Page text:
Most of Greater Cincinnati and Northern Kentucky’s children have a usual place to go when they are sick or need advice about health. The 2017 Child Well-Being Survey asked parents and guardians if they have a place to go to receive preventive or acute care for their child and the type of place where they seek care.
In our region 98% of parents say their child has a place they usually go when the child is sick or they need advice about their child’s health.
It is important to have not only a regular source of care, but also an appropriate source of care. This is a place where the patient and his or her health history are known to the provider, and where the patient can receive both preventive and sick care. An appropriate source of care can include a private doctor, a community-based health center or public health clinic, or a hospital outpatient center. A regular source of care should not be an emergency room or urgent care center. These facilities are designed for urgent needs, not for long-term health maintenance.
CWBS asked guardians where they usually take their child for care. Nine in 10 children (90%) have an appropriate source of health care. A private doctor’s office is the most popular place for care, used by 7 in 10 children (74%). More than 1 in 10 parents reported using a community-based health center or public clinic (12%) for usual care.
Children in families earning less than 100% of the Federal Poverty Guidelines (FPG)1 were more likely than children in families with more income to use the emergency room or an urgent care center as their usual source of care. Eight in 10 children in families earning 100% FPG or less (79%) used an appropriate source of care. That compares with 9 in 10 children in families earning between 100% and 200% FPG (87%), and nearly all children in families earning more than 200% FPG (96%).
Responses also varied by race. More than 9 in 10 White children (92%) accessed a usual source of care that was also appropriate. That’s more than among African American children (85%) and children of other races (82%).2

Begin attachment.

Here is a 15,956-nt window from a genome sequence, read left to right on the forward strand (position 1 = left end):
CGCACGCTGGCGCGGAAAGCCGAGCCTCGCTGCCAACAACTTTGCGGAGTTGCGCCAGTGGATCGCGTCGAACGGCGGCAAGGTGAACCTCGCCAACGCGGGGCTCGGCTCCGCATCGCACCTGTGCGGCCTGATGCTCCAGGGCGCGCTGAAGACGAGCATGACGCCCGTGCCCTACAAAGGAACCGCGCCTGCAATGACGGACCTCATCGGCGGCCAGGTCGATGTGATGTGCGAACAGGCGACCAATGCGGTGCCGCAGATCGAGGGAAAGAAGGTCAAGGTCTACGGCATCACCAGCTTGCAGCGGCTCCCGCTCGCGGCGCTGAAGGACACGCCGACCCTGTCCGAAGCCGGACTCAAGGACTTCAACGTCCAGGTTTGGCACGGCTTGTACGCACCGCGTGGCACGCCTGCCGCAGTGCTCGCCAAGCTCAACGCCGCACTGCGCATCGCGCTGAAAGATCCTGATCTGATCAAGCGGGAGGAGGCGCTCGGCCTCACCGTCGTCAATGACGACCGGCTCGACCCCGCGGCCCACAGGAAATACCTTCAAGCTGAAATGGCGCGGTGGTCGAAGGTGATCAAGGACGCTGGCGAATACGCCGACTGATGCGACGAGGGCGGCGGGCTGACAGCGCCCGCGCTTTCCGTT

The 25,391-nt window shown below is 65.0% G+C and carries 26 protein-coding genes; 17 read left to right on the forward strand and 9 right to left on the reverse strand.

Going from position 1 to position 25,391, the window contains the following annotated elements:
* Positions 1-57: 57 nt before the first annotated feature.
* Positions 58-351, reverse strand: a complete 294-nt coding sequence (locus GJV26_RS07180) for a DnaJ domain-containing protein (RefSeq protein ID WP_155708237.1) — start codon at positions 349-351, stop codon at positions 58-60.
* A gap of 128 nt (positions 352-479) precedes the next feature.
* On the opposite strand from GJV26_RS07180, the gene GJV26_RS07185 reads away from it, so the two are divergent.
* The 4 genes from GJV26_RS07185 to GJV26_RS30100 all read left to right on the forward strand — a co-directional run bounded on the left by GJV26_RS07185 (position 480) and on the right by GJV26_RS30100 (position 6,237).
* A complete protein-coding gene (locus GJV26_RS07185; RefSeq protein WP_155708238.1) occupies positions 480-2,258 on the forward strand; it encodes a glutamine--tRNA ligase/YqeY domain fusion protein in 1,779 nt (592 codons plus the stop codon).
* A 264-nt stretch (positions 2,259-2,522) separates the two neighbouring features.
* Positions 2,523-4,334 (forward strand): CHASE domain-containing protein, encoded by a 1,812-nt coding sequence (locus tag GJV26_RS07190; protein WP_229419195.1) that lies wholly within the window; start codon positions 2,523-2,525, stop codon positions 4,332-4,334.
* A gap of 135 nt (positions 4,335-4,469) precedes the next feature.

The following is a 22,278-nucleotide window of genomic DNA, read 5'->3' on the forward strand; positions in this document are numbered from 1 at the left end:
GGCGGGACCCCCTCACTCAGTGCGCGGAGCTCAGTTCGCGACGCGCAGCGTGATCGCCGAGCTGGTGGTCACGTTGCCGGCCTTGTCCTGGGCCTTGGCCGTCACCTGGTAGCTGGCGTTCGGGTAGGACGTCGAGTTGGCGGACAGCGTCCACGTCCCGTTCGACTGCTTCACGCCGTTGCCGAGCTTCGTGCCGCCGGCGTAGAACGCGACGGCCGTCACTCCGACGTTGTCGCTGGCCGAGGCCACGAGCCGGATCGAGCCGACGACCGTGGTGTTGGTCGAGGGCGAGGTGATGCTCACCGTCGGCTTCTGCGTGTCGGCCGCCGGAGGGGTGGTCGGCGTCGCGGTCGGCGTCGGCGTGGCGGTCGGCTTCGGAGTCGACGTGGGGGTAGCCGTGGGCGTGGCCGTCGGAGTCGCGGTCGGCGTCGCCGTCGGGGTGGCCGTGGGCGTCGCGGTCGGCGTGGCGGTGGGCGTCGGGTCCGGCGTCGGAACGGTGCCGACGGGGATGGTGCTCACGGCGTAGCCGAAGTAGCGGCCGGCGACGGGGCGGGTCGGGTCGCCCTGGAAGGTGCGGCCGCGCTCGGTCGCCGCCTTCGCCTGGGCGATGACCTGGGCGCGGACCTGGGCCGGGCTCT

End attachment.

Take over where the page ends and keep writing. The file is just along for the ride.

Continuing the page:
CWBS asked parents and guardians, “During the past 12 months, did your child see a doctor, nurse or other health care professional for any kind of preventive care?” More than 8 in 10 parents in the region reported that their child had received preventive care (85%).
In 2016 the National Survey of Children’s Health asked a similar question. In that survey, 82% of children had received a preventive check-up in the past 12 months, about the same as in our region.
Reports of children receiving preventive care varied by race. Seven in 10 parents of African American children (74%) reported that their child had received preventive care. That compares with 8 in 10 parents of White children (86%).
Nearly 9 in 10 children in households earning more than 200% FPG had seen a doctor or health care professional for preventive care (87%) in the past 12 months. That compares with 8 in 10 children in households earning 200% FPG or less (80%).
Having a regular and appropriate source of health care is important to a child’s health, and allows long-term health issues to be addressed early. Primary care providers can coordinate health services and work in partnership with families to oversee a child’s health. These questions show us who is and is not getting appropriate care in our community. If children are not being seen by an appropriate care provider, we can consider what resources or education might make it easier for families to do so.
1 In 2016, 100% FPG was $24,250 for a family of four and 200% FPG was $48,500 for a family of four.
2 Includes Asian, Native Hawaiian or other Pacific Islander, American Indian or Alaska Native, or some other race.
Interact for Health regularly conducts research and collects data in order to monitor and evaluate our region’s health status and to measure public opinions about health policy.
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